Q: You say on the blog that the idiomatic use of “the” in “the half of it” isn’t acceptable in formal English. However, I’ve found this usage in the King James version of the Bible, where the Queen of Sheba tells Solomon: “Howbeit I believed not the words, until I came, and mine eyes had seen it: and, behold, the half was not told me: thy wisdom and prosperity exceedeth the fame which I heard.”
A: In our 2009 posting, we discussed many of the idiomatic uses of “the.” Among others, we talked about the expressions “the both of us” and “the half of it.”
We said those two constructions, while acceptable in speech and informal writing, wouldn’t be appropriate in formal written English in the US.
But perhaps we were a bit shortsighted about “the half of it.” After doing some additional research, we’ve decided to fill in the other half of the story. So here goes.
A search of the Early English Books Online database shows that respectable writers—and not just writers of Bibles—have been using phrases like “the half” and “the half of it” for centuries.
Examples in the ordinary sense (that is, half of something) are numerous: “the half of my kingdom,” “the half of their goods,” and so on.
But we also found many examples of negative or ironic constructions built around the phrases “the half of” and “by the half.”
These are early versions of such modern expressions as “you don’t know the half of it” and “he’s too clever by half.”
Here’s a sampling from the 16th and 17th centuries.
1571: “Excuse if I writ euill [evil], ye may gesse the halfe of it” (from George Buchanan’s condemnation of Mary Queen of Scots).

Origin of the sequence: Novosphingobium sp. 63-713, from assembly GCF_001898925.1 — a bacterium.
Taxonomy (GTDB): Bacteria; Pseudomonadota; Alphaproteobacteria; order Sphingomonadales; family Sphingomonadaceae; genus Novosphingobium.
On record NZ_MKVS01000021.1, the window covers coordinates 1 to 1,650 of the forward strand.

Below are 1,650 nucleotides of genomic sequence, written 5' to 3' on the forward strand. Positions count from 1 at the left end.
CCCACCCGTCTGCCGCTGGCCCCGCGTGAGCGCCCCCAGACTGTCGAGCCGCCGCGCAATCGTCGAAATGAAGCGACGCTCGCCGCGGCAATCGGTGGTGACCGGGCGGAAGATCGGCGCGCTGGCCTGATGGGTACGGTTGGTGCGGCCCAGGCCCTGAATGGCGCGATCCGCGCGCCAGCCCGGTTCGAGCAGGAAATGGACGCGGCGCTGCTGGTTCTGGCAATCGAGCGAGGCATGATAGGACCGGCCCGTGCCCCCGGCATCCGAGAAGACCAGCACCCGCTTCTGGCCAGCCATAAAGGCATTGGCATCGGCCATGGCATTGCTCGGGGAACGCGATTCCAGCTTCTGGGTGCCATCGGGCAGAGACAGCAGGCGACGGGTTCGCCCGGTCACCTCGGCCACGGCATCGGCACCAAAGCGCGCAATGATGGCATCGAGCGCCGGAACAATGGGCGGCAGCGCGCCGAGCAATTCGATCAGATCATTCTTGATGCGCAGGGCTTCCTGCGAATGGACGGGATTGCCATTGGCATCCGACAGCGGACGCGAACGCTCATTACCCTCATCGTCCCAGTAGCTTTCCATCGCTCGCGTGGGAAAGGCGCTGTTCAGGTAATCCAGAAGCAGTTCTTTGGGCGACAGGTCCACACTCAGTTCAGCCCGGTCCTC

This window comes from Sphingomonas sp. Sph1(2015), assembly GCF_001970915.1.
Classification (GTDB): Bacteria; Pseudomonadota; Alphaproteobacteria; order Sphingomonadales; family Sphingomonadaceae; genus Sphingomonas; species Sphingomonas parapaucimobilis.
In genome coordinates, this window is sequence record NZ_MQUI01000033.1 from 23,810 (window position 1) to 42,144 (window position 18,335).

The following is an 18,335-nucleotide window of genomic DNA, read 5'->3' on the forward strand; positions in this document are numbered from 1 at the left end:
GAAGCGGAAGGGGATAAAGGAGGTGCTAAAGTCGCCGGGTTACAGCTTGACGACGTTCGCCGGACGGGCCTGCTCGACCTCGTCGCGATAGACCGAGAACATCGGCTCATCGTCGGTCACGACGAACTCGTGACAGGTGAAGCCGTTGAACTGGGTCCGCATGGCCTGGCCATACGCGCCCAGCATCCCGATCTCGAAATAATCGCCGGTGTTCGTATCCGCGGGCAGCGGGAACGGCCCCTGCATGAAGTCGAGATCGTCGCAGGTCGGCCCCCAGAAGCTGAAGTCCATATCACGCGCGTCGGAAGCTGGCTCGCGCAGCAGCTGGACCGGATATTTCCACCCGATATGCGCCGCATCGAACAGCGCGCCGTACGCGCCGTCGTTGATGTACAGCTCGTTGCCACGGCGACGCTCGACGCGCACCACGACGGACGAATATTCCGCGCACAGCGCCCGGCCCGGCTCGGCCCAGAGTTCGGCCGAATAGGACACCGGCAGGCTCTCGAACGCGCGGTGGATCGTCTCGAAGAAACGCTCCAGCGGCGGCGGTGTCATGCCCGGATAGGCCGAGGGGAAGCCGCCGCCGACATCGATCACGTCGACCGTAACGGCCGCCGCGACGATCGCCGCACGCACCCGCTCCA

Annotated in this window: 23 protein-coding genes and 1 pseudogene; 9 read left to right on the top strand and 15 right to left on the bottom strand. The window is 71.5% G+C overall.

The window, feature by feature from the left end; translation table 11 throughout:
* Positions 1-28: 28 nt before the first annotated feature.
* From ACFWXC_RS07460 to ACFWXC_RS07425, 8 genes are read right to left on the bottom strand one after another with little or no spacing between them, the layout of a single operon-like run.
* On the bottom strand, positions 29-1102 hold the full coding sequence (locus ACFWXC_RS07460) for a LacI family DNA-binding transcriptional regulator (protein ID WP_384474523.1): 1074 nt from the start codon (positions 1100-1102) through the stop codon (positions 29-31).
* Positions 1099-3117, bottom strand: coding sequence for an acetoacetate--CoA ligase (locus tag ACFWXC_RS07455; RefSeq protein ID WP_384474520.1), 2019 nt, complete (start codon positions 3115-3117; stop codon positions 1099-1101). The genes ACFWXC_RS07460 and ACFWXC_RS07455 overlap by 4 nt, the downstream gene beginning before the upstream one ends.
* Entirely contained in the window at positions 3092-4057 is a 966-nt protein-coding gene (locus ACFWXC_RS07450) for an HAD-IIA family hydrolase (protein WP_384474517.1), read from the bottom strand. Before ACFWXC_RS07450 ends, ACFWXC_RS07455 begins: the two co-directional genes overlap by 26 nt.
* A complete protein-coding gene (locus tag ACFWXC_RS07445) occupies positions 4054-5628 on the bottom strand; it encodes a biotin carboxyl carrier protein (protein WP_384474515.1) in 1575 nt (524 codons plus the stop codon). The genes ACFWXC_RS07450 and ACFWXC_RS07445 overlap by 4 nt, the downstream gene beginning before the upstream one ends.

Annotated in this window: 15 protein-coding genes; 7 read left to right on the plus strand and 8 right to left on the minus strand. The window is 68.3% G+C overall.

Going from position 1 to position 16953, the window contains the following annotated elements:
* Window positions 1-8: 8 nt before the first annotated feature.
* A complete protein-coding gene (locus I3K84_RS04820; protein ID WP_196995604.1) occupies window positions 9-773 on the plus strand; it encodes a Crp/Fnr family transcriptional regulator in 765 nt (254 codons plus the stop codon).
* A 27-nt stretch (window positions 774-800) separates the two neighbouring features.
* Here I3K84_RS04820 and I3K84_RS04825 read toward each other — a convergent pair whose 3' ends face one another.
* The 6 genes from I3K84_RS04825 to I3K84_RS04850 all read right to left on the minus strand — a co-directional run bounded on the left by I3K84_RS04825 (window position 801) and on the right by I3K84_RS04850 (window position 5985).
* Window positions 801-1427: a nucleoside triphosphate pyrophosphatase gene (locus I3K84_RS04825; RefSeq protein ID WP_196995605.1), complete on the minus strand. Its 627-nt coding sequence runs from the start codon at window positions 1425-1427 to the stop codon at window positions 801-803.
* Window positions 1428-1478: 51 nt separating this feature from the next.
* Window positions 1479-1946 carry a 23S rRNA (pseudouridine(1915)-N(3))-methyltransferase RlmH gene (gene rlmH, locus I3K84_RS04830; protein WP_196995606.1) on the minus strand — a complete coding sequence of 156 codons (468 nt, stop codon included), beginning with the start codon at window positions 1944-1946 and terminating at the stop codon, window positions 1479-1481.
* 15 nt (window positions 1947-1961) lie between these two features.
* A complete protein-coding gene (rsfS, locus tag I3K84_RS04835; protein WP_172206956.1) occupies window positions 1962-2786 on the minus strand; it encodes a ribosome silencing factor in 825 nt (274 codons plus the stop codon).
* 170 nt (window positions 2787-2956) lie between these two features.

1587: “If men but knew, the halfe that he did write” (from a eulogy on the death of Sir Phillip Sidney).
1652: “O, quoth the Goat-Heard, I doe not yet know the half of the Adventures succeeded to Marcela‘s lovers” (from a translation of Don Quixote).
1655: “Is it not as well to have it [money] without blows?” “Not by the half” (dialogue from The Passionate Lovers, a tragicomedy by Lodowick Carlell).
1667: “few of the Laity know the half of them” (from an anti-papist treatise by Jeremy Taylor).
1677: “But truly I have not come to the half of that which I intended” (from a London minister, Thomas Wadsworth).
1685: “report of the Glory was true, but the half of it was not told” (from a theological treatise by George Keith).
1686: “it was too little by the halfe” (from Raphael Holinshed’s Chronicles of England, Scotland and Ireland).
1686: “the half of it is not mentioned” (from Gilbert Burnet, bishop of Salisbury).
1690: “I found that the half was not told you then of what is commonly known in this place” … “They have not done the half of what will be necessary to save them” (sentences from a theological work by Thomas Morer).
1696: “It were tedious to number the half of its omissions” (a comment on the Litany by a Presbyterian minister, Richard Baxter).
We could go on, but you get the idea.
The Oxford English Dictionary’s citations for “the half of it” (meaning “a significant or more important part of something” and generally used “in negative contexts”) don’t begin until the 20th century.
The OED’s first citation is from Hot Water (1932), a novel by P. G. Wodehouse.
Since we never pass up an opportunity to quote Wodehouse, here’s the relevant passage: “It makes me sick. And that’s not the half of it. … She told me I’ve got to be American Ambassador to France.”
Here’s another OED citation, from Minute for Murder (1947), by the pseudonymous Nicholas Blake (actually Cecil Day-Lewis): “ ‘We’ve not seen the half of it yet,’ said the Messenger darkly.”
The OED’s citations for “by half” (meaning “by a great deal; much, considerably, far”) go back much further—to before the year 1000.
The first quotation—which translates into Modern English as “sweeter by half”—is from the Metres of Boethius, an Old English adaptation from the Latin of the sixth-century Roman philosopher Boethius.
We’ll give a few more lines of the poem for context: “The comb of the honey cannot but seem / To each son of men sweeter by half, / If he have tasted before the honey / Aught that is bitter.”
A 1780 citation in the OED—“Oh, he’s too moral by half”—is from Richard Brinsley Sheridan’s comedy The School for Scandal.
And later comes “too clever by half,” from George John Whyte-Melville’s novel The Interpreter (1858). The OED says the phrase means “trying too hard to be clever.”
And with that, we’ll stop. We don’t want to be too wordy by half.
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